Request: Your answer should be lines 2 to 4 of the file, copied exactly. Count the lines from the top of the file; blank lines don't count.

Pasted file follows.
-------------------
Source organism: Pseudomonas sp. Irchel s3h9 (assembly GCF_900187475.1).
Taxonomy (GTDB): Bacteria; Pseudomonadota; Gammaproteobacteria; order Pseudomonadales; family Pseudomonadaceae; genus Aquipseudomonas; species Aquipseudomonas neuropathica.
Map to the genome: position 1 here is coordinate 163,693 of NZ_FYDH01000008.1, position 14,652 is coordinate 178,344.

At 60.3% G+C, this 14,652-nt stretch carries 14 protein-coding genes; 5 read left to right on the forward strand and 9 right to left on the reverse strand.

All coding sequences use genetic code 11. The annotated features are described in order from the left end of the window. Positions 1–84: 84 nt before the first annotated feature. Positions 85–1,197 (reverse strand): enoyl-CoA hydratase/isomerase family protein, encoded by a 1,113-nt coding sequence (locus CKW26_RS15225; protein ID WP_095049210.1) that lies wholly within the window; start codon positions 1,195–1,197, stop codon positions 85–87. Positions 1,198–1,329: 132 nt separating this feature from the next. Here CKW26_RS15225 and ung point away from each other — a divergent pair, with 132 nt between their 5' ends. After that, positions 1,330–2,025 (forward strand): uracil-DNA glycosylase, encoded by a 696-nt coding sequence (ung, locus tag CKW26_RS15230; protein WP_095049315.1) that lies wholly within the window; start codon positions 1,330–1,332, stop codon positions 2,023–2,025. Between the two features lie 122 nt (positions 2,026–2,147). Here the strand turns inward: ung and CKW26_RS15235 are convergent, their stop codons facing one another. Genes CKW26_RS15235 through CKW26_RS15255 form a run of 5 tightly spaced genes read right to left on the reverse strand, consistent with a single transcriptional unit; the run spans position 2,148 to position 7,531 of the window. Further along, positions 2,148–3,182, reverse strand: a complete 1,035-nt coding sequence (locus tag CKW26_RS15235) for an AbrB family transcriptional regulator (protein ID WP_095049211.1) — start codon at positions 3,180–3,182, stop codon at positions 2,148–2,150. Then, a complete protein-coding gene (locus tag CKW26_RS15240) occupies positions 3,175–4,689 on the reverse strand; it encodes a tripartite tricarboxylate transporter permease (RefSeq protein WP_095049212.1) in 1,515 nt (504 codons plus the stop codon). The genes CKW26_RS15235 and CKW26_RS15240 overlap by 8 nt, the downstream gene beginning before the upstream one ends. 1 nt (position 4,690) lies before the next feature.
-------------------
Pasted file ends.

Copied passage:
Taxonomy (GTDB): Bacteria; Pseudomonadota; Gammaproteobacteria; order Pseudomonadales; family Pseudomonadaceae; genus Aquipseudomonas; species Aquipseudomonas neuropathica.
Map to the genome: position 1 here is coordinate 163,693 of NZ_FYDH01000008.1, position 14,652 is coordinate 178,344.

At 60.3% G+C, this 14,652-nt stretch carries 14 protein-coding genes; 5 read left to right on the forward strand and 9 right to left on the reverse strand.